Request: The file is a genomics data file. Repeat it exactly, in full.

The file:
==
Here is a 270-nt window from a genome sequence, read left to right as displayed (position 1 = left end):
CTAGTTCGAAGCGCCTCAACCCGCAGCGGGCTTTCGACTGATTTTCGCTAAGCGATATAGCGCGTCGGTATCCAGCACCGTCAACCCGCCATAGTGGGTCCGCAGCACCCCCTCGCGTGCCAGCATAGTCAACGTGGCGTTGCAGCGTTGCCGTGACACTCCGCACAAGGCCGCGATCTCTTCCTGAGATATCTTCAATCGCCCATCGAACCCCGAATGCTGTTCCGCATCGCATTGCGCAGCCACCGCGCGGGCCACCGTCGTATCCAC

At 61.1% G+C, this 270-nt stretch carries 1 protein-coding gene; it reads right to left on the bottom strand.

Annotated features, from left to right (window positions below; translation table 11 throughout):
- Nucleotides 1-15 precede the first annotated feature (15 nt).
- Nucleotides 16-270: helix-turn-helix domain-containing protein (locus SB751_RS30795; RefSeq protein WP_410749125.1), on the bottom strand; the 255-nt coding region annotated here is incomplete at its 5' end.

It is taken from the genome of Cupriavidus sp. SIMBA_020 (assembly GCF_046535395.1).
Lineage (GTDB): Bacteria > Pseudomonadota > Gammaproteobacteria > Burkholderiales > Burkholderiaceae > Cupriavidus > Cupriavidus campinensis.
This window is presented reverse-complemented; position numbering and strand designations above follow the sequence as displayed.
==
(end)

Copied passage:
Here is a 270-nt window from a genome sequence, read left to right as displayed (position 1 = left end):
CTAGTTCGAAGCGCCTCAACCCGCAGCGGGCTTTCGACTGATTTTCGCTAAGCGATATAGCGCGTCGGTATCCAGCACCGTCAACCCGCCATAGTGGGTCCGCAGCACCCCCTCGCGTGCCAGCATAGTCAACGTGGCGTTGCAGCGTTGCCGTGACACTCCGCACAAGGCCGCGATCTCTTCCTGAGATATCTTCAATCGCCCATCGAACCCCGAATGCTGTTCCGCATCGCATTGCGCAGCCACCGCGCGGGCCACCGTCGTATCCAC

At 61.1% G+C, this 270-nt stretch carries 1 protein-coding gene; it reads right to left on the bottom strand.

Annotated features, from left to right (window positions below; translation table 11 throughout):
- Nucleotides 1-15 precede the first annotated feature (15 nt).
- Nucleotides 16-270: helix-turn-helix domain-containing protein (locus SB751_RS30795; RefSeq protein WP_410749125.1), on the bottom strand; the 255-nt coding region annotated here is incomplete at its 5' end.

It is taken from the genome of Cupriavidus sp. SIMBA_020 (assembly GCF_046535395.1).
Lineage (GTDB): Bacteria > Pseudomonadota > Gammaproteobacteria > Burkholderiales > Burkholderiaceae > Cupriavidus > Cupriavidus campinensis.
This window is presented reverse-complemented; position numbering and strand designations above follow the sequence as displayed.